This week, the three working groups created last spring to address diversity issues at Georgetown, collectively called the “Diversity Initiative,” geared up for their first town hall meeting of the school year.
The meeting will be held today at 5:30 in Copley Formal Lounge. University Provost James O’Donnell and Vice President for Institutional Diversity & Equity Rosemary Kilkenny, as well as administrators, faculty, and students who have been involved with the initiative will be in attendance.
The meeting will be a culmination of months of research and discussion on three topics, each addressed by a separate working group: academics, admissions and outreach, and student life. The groups are comprised of students, faculty members, and administrators who work in subgroups to resolve specific issues within the University.
The Diversity Initiative was created after The Hoya’s April Fools issue prompted a complaint from the Office of Institutional Diversity, Equity, and Affirmative Action and led to protests against the newspaper. A group of students met in the aftermath of the controversey which resulted in the creation of the working groups.
At the town hall meeting, the groups will update the campus community on their research and discussions so far, according to co-chair of the Admissions and Outreach working group Ryan Wilson (COL ‘12). Audience members will also be encouraged to provide their input on the project.
Co-chair of the Academics working group Stephanie Frenel (SFS ‘12) said that she thought many students were unaware of the working groups and their progress. According to Frenel, it is critical that students pay attention to what the Diversity Initiative is doing.
“The changes we’re making are affecting everyone,” she said.
Frenel hopes that the “Academics” group will eventually move Georgetown closer to a diversity-oriented general education requirement, as well as degree programs in African American, Latin American, and Asian American studies.
Co-Chair of the Student Life Working Group Josh Guzman (SFS ‘10) is focusing his group’s efforts on strengthening the resources Georgetown already has.
“We thought, how can we maximize what Georgetown is good at?” Guzman said. “One major component is increasing visibility for diversity-related programs and market them better to students who wouldn’t normally come.”
Brian Kesten (COL ‘10), who is a member of two working groups, said that often “there’s a sense of paralysis about what students can do… The charge to students right now [is] how can we be part of something that helps the University fulfill its mission?”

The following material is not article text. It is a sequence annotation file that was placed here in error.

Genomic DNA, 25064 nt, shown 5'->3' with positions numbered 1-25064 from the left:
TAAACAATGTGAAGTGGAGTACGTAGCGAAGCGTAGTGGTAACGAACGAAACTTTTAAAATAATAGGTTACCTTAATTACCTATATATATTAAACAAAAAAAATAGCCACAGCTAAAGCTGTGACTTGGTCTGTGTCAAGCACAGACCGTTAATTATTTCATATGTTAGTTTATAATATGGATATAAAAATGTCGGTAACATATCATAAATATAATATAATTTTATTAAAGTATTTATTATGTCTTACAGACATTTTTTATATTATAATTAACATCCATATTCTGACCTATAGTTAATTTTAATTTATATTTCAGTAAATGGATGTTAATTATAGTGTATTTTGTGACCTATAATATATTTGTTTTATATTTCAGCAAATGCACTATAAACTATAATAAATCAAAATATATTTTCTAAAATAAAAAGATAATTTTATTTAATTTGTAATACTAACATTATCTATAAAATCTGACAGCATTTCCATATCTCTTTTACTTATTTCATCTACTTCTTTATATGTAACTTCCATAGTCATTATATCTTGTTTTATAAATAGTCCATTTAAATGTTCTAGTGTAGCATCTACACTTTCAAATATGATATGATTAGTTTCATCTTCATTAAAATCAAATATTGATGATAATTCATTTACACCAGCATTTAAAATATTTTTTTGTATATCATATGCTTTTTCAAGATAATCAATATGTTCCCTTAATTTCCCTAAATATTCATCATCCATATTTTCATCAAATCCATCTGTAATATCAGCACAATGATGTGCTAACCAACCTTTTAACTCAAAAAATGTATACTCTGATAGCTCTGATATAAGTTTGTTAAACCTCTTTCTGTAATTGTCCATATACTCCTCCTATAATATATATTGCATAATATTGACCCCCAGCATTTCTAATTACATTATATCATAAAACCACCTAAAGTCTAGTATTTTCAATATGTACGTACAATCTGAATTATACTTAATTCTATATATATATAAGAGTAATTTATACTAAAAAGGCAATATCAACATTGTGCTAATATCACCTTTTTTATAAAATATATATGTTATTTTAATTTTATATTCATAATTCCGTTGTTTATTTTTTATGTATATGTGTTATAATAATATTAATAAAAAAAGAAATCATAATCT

Kesten is also chair of the Student Commission for Unity, a group that researched diversity issues at Georgetown last year and ultimately presented eight proposed policy changes to the University last January.
Although SCU is technically separate from the Diversity Initiative working groups, there is substantial overlap between SCU’s members and the members of the working groups.
The organizations are so closely linked that SCU’s structure is parallel to the structure of the Diversity Initiative; the Initiative’s working groups mirror SCU’s three action teams, and the action teams address issues identical to the Diversity Initiative’s working groups.
The Initiative’s working groups, however, are the only groups that have the influence to make recommendations. SCU’s action teams are informal.
DeGioia originally suggested that the working groups make recommendations to the University this November, according to Kilkenny.
Since the groups have formed, they have concluded that the recommendations may take longer to draft than first expected. The tentative new deadline for the proposals is sometime in Spring 2010.
Wilson said his group is on track to draft final recommendations for the University by November. The topics of the proposals range from streamlining the process to applying for financial aid to improving the experience for minority students at GAAP weekend.
“Right now, the subgroups are in the middle of drafting recommendations,” Wilson said. “They meet every week, and we meet as a whole group every other week to discuss the work each subgroup has done.”
The Academics and Student Life working groups are aiming for a deadline at the start of 2010. Frenel explained that the two groups are lagging behind the original November deadline because their programs require more resources.
Over the summer, Frenel and Kesten researched how Georgetown’s diversity-oriented general education requirements and degree programs stack up to twelve other universities. According to the system Frenel and Kesten used, Georgetown is last.
All of the working groups’ co-chairs hope that today’s town hall meeting will encourage students to get involved.
“I just want it to be something welcoming,” Guzman said. “Everyone can join in. This is your campus just as much as it is mine or Dr. Olson’s.”